About BC Ferries

Safety First - Salish Class Vessels

Salish Orca, Salish Eagle, Salish Raven

Our Commitment to Safety

At BC Ferries, passenger safety is our highest priority. We adhere to the safety regulations established by Transport Canada, which meet or exceed all international standards. You can rest assured that our vessels' design, operation, crew training and rescue equipment always work together to put safety first.

Download our Accessibility, Evacuation & Safety Brochure for:
Salish Orca >>

Prepared for Emergencies

From the Captain and Officers on the bridge deck, to those in food services, right down to the crew in the engine room, all our employees are certified by Transport Canada to deal effectively with emergency situations.

As part of our ongoing commitment to safety, operational guidelines call for regular and frequent safety drills for all crew members on every ship.

Over 1,000 drills will be conducted this year to ensure the highest safety standards for BC Ferries' vessels and crews.

In the event of an emergency, always follow the instructions of ship's personnel. Note that, during an emergency, elevators are not available and vehicle access may be prohibited.

Emergency Signals

The following signals are used to alert crew members to an emergency:

  • Fire - a continuous ringing of the alarm bell.
  • Person Overboard - three long soundings of the whistle and general alarm bell. In Person Overboard situations, never crowd outer decks where rescue operations are underway.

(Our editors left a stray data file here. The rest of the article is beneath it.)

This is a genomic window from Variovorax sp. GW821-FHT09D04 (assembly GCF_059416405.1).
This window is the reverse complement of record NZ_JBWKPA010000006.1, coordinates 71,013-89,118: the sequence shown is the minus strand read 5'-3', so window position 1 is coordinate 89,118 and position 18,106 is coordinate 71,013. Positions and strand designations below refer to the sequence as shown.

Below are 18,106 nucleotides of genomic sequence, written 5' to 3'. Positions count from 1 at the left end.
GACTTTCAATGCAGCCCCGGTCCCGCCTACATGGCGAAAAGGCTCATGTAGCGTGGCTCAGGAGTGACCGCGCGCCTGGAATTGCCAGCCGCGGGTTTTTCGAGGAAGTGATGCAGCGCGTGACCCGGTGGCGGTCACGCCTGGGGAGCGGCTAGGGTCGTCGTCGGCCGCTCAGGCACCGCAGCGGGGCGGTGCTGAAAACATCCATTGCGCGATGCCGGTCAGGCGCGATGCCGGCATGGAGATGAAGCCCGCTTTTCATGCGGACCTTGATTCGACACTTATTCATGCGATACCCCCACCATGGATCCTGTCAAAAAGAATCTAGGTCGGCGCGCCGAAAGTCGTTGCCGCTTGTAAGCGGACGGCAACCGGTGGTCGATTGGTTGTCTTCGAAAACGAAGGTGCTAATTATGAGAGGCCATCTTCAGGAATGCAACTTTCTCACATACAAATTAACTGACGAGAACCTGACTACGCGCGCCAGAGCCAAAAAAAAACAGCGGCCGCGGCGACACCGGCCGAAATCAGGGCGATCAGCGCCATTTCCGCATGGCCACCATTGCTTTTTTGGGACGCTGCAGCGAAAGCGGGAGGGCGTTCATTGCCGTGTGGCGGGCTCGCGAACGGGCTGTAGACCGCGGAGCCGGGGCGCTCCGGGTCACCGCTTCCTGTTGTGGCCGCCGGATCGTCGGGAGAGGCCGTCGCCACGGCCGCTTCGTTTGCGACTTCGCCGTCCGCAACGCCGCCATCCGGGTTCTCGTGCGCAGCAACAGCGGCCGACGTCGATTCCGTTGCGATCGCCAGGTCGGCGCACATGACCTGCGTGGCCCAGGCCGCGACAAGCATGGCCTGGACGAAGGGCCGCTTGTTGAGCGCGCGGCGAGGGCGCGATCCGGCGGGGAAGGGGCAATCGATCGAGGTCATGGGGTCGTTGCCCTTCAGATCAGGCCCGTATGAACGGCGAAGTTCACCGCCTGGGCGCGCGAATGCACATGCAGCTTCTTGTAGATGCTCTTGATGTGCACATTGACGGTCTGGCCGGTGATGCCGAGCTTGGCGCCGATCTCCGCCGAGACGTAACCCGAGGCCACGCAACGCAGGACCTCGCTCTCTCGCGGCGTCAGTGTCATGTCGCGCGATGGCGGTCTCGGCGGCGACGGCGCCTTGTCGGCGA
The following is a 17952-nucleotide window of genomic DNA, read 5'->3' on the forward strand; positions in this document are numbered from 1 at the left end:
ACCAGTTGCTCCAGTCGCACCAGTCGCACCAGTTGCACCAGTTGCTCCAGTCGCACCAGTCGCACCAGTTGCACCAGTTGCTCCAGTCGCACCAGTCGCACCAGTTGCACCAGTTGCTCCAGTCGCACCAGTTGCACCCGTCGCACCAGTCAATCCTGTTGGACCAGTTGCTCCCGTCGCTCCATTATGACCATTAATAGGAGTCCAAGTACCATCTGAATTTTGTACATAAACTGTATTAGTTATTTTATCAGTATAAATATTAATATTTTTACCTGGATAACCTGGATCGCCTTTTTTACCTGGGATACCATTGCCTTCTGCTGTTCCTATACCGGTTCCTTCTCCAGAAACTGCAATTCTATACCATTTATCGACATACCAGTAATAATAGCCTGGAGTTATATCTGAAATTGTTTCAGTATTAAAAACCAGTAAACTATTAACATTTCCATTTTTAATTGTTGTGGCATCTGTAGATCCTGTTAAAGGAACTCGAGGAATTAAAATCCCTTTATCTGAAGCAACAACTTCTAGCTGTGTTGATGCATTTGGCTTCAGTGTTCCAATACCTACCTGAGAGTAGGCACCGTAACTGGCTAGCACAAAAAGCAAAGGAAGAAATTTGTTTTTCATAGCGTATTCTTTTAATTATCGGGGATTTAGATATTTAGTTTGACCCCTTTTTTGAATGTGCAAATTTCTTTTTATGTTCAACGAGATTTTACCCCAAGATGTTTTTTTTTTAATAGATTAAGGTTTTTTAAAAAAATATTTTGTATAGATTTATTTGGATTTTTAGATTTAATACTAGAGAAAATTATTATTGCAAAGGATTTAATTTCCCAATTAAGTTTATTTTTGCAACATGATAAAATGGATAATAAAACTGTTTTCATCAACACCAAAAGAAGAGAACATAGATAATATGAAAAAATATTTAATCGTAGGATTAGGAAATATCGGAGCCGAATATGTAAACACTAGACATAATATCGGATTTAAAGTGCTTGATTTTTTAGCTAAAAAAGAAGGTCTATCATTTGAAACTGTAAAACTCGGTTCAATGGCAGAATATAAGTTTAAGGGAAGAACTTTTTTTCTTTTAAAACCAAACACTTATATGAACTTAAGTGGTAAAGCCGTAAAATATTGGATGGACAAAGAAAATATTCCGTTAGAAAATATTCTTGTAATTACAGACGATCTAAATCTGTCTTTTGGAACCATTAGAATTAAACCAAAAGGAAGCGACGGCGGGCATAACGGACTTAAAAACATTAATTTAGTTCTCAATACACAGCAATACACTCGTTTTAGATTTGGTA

• Boat/Raft Stations - seven (or more) short soundings followed by one long sounding of the ship's whistle and/or alarm bell.

Signals will be followed by an announcement explaining the nature of the emergency. If you hear a signal, don't panic. Our crew will take immediate charge of the situation and explain exactly what to do.


These vessels meet all international stability requirements including the SOLAS ‘90 (Safety of Life at Sea) damage stability standards. There are 12 separate watertight compartments in the hull.

Ship Evacuation

If the ship needs to be evacuated, inflatable slides, similar to those used for passenger aircraft, can be deployed by crew members from Deck 4.

There are 8 rafts, all capable of carrying 100 passengers. In total, the life rafts can accommodate more people than the maximum the ship can carry.

Monitoring for Safety

Each Salish Class ship has 62 video cameras installed at various onboard locations, allowing the bridge crew to monitor all areas of the vessel and remotely activate safety systems as soon as possible.

Life Jackets

Life jackets are stowed in marked lockers inside on Deck 4. There are three types available: one for infants less than 33 pounds (15 kg), one for children up to 90 pounds (41 kg) and one for adults. In the unlikely event of an emergency, crew members will instruct you on the proper use of your life jacket. 

Fire Suppression

Fire extinguishers are located in all interior passenger areas. In addition, there are manual pull stations throughout the vessel, a manual “deluge” system on the Vehicle Decks, a Hi-Fog system in the Engine Room and all interior crew and passenger spaces; as well as a wet chemical fire extinguishing system for the galley deep fat fryer.

Fire suppression in both machinery and passenger spaces employs a state-of-the-art Hi-Fog water mist system that produces a thick fog of tiny water droplets to smother a fire. Vehicle decks are protected by a “deluge” system that is designed to control and suppress fires.

In the event of an emergency, please move away from the areas of concern and always follow the instructions of ship's personnel.

The information contained here applies to Salish class vessels only. Locations and complement of safety equipment on other vessels will vary.

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